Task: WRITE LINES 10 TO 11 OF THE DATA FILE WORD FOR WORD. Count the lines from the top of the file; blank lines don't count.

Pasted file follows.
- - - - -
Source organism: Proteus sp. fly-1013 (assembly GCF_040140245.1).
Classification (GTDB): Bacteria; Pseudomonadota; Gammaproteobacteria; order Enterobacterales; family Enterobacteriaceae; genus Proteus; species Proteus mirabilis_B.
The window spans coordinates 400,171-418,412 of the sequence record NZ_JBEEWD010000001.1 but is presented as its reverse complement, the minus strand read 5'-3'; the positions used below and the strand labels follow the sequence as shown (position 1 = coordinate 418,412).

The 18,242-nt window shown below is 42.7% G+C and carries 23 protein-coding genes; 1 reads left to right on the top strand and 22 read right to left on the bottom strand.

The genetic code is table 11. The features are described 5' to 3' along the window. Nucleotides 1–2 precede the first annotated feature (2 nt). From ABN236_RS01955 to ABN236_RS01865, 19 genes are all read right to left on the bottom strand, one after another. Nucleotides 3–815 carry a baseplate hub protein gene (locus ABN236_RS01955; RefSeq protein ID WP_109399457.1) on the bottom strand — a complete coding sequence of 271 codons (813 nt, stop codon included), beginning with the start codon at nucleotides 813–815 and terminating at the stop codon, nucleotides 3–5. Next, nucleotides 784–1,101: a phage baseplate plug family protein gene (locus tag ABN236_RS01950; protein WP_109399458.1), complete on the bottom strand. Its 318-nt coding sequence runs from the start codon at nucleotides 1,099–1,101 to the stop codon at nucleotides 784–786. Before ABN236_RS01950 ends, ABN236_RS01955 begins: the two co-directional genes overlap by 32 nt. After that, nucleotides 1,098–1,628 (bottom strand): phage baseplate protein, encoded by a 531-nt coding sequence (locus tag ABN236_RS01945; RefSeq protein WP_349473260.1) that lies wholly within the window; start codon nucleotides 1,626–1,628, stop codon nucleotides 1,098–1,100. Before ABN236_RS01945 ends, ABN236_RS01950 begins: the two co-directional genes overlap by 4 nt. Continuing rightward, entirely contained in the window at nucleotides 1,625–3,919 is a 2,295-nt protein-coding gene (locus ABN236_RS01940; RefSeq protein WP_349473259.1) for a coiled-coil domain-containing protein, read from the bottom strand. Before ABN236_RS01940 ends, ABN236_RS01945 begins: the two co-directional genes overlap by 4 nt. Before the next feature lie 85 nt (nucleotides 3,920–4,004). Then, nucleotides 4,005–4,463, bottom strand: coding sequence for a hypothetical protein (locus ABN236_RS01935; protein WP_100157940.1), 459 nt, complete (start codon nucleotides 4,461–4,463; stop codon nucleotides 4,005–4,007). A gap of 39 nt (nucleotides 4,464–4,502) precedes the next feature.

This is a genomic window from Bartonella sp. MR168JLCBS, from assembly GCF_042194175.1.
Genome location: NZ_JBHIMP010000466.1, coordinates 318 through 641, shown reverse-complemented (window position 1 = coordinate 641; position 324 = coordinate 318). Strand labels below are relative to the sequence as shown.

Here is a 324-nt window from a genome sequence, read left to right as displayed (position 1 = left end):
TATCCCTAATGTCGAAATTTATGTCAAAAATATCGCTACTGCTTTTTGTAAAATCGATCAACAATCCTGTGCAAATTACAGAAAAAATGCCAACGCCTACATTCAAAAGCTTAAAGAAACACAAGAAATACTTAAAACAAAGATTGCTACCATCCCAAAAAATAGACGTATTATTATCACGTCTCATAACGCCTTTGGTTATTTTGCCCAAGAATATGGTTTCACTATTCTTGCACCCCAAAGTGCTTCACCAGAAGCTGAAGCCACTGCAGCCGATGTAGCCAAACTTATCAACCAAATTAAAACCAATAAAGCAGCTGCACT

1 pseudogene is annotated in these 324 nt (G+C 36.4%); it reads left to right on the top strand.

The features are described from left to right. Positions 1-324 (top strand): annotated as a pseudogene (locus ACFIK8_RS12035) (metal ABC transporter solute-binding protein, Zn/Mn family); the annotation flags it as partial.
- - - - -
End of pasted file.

1 pseudogene is annotated in these 324 nt (G+C 36.4%); it reads left to right on the top strand.

The features are described from left to right. Positions 1-324 (top strand): annotated as a pseudogene (locus ACFIK8_RS12035) (metal ABC transporter solute-binding protein, Zn/Mn family); the annotation flags it as partial.